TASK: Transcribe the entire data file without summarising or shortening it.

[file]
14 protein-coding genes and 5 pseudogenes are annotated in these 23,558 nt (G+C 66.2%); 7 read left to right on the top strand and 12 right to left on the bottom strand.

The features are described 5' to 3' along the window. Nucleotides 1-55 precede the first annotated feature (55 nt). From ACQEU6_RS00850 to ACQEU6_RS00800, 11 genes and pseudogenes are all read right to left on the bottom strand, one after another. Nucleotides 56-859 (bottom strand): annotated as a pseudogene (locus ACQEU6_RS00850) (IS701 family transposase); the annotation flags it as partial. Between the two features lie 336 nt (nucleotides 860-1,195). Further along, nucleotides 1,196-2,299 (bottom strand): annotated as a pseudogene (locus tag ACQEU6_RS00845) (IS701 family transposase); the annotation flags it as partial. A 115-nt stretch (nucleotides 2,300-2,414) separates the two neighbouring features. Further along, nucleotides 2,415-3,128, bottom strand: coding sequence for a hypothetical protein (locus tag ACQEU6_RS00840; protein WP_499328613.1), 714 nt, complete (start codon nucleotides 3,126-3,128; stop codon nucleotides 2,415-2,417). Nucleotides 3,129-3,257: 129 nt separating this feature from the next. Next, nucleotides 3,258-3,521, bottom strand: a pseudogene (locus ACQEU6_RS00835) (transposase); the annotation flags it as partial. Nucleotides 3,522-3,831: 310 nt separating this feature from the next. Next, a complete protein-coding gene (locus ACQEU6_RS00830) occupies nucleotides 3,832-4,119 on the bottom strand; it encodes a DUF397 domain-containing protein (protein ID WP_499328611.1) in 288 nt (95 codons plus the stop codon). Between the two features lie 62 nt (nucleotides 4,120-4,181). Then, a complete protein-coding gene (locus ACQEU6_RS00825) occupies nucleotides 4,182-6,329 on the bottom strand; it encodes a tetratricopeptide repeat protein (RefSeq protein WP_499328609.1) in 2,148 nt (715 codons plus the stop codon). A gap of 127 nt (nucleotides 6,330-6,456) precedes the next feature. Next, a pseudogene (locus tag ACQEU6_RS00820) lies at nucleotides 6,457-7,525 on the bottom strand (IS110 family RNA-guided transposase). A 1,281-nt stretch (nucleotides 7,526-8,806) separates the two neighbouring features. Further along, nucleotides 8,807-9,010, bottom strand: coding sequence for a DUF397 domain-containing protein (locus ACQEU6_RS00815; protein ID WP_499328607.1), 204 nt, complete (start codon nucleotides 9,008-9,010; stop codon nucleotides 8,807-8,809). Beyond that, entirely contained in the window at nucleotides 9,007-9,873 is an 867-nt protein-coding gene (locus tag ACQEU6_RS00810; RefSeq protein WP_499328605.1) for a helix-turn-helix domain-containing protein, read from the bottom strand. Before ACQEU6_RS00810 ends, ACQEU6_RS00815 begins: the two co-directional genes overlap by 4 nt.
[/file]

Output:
14 protein-coding genes and 5 pseudogenes are annotated in these 23,558 nt (G+C 66.2%); 7 read left to right on the top strand and 12 right to left on the bottom strand.

The features are described 5' to 3' along the window. Nucleotides 1-55 precede the first annotated feature (55 nt). From ACQEU6_RS00850 to ACQEU6_RS00800, 11 genes and pseudogenes are all read right to left on the bottom strand, one after another. Nucleotides 56-859 (bottom strand): annotated as a pseudogene (locus ACQEU6_RS00850) (IS701 family transposase); the annotation flags it as partial. Between the two features lie 336 nt (nucleotides 860-1,195). Further along, nucleotides 1,196-2,299 (bottom strand): annotated as a pseudogene (locus tag ACQEU6_RS00845) (IS701 family transposase); the annotation flags it as partial. A 115-nt stretch (nucleotides 2,300-2,414) separates the two neighbouring features. Further along, nucleotides 2,415-3,128, bottom strand: coding sequence for a hypothetical protein (locus tag ACQEU6_RS00840; protein WP_499328613.1), 714 nt, complete (start codon nucleotides 3,126-3,128; stop codon nucleotides 2,415-2,417). Nucleotides 3,129-3,257: 129 nt separating this feature from the next. Next, nucleotides 3,258-3,521, bottom strand: a pseudogene (locus ACQEU6_RS00835) (transposase); the annotation flags it as partial. Nucleotides 3,522-3,831: 310 nt separating this feature from the next. Next, a complete protein-coding gene (locus ACQEU6_RS00830) occupies nucleotides 3,832-4,119 on the bottom strand; it encodes a DUF397 domain-containing protein (protein ID WP_499328611.1) in 288 nt (95 codons plus the stop codon). Between the two features lie 62 nt (nucleotides 4,120-4,181). Then, a complete protein-coding gene (locus ACQEU6_RS00825) occupies nucleotides 4,182-6,329 on the bottom strand; it encodes a tetratricopeptide repeat protein (RefSeq protein WP_499328609.1) in 2,148 nt (715 codons plus the stop codon). A gap of 127 nt (nucleotides 6,330-6,456) precedes the next feature. Next, a pseudogene (locus tag ACQEU6_RS00820) lies at nucleotides 6,457-7,525 on the bottom strand (IS110 family RNA-guided transposase). A 1,281-nt stretch (nucleotides 7,526-8,806) separates the two neighbouring features. Further along, nucleotides 8,807-9,010, bottom strand: coding sequence for a DUF397 domain-containing protein (locus ACQEU6_RS00815; protein ID WP_499328607.1), 204 nt, complete (start codon nucleotides 9,008-9,010; stop codon nucleotides 8,807-8,809). Beyond that, entirely contained in the window at nucleotides 9,007-9,873 is an 867-nt protein-coding gene (locus tag ACQEU6_RS00810; RefSeq protein WP_499328605.1) for a helix-turn-helix domain-containing protein, read from the bottom strand. Before ACQEU6_RS00810 ends, ACQEU6_RS00815 begins: the two co-directional genes overlap by 4 nt.